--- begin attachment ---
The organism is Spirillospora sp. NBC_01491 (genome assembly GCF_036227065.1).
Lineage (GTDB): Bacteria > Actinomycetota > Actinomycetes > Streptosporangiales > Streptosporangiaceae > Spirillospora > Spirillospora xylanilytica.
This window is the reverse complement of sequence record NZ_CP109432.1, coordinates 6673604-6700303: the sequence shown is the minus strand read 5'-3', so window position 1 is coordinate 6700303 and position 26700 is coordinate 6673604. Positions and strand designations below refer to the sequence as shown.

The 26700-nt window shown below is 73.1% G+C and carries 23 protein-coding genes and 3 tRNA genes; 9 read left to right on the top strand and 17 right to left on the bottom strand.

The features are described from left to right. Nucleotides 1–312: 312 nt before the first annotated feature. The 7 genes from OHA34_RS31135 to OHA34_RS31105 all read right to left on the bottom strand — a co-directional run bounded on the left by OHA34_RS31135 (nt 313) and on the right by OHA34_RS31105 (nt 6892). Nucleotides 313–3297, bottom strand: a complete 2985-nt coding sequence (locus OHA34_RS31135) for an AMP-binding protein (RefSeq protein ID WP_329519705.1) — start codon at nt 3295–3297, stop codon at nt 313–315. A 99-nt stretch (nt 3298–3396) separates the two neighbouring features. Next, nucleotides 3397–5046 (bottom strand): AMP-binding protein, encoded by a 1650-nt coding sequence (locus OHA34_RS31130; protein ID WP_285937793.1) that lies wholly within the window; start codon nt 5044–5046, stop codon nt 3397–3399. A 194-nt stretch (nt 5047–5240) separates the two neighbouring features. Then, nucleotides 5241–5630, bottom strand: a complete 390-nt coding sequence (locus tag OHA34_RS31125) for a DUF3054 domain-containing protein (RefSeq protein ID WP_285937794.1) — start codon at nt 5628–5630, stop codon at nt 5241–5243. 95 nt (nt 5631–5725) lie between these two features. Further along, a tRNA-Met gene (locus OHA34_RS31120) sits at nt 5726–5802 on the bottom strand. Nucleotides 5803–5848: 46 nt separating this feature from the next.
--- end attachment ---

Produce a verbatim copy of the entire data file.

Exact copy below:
The organism is Spirillospora sp. NBC_01491 (genome assembly GCF_036227065.1).
Lineage (GTDB): Bacteria > Actinomycetota > Actinomycetes > Streptosporangiales > Streptosporangiaceae > Spirillospora > Spirillospora xylanilytica.
This window is the reverse complement of sequence record NZ_CP109432.1, coordinates 6673604-6700303: the sequence shown is the minus strand read 5'-3', so window position 1 is coordinate 6700303 and position 26700 is coordinate 6673604. Positions and strand designations below refer to the sequence as shown.

The 26700-nt window shown below is 73.1% G+C and carries 23 protein-coding genes and 3 tRNA genes; 9 read left to right on the top strand and 17 right to left on the bottom strand.

The features are described from left to right. Nucleotides 1–312: 312 nt before the first annotated feature. The 7 genes from OHA34_RS31135 to OHA34_RS31105 all read right to left on the bottom strand — a co-directional run bounded on the left by OHA34_RS31135 (nt 313) and on the right by OHA34_RS31105 (nt 6892). Nucleotides 313–3297, bottom strand: a complete 2985-nt coding sequence (locus OHA34_RS31135) for an AMP-binding protein (RefSeq protein ID WP_329519705.1) — start codon at nt 3295–3297, stop codon at nt 313–315. A 99-nt stretch (nt 3298–3396) separates the two neighbouring features. Next, nucleotides 3397–5046 (bottom strand): AMP-binding protein, encoded by a 1650-nt coding sequence (locus OHA34_RS31130; protein ID WP_285937793.1) that lies wholly within the window; start codon nt 5044–5046, stop codon nt 3397–3399. A 194-nt stretch (nt 5047–5240) separates the two neighbouring features. Then, nucleotides 5241–5630, bottom strand: a complete 390-nt coding sequence (locus tag OHA34_RS31125) for a DUF3054 domain-containing protein (RefSeq protein ID WP_285937794.1) — start codon at nt 5628–5630, stop codon at nt 5241–5243. 95 nt (nt 5631–5725) lie between these two features. Further along, a tRNA-Met gene (locus OHA34_RS31120) sits at nt 5726–5802 on the bottom strand. Nucleotides 5803–5848: 46 nt separating this feature from the next.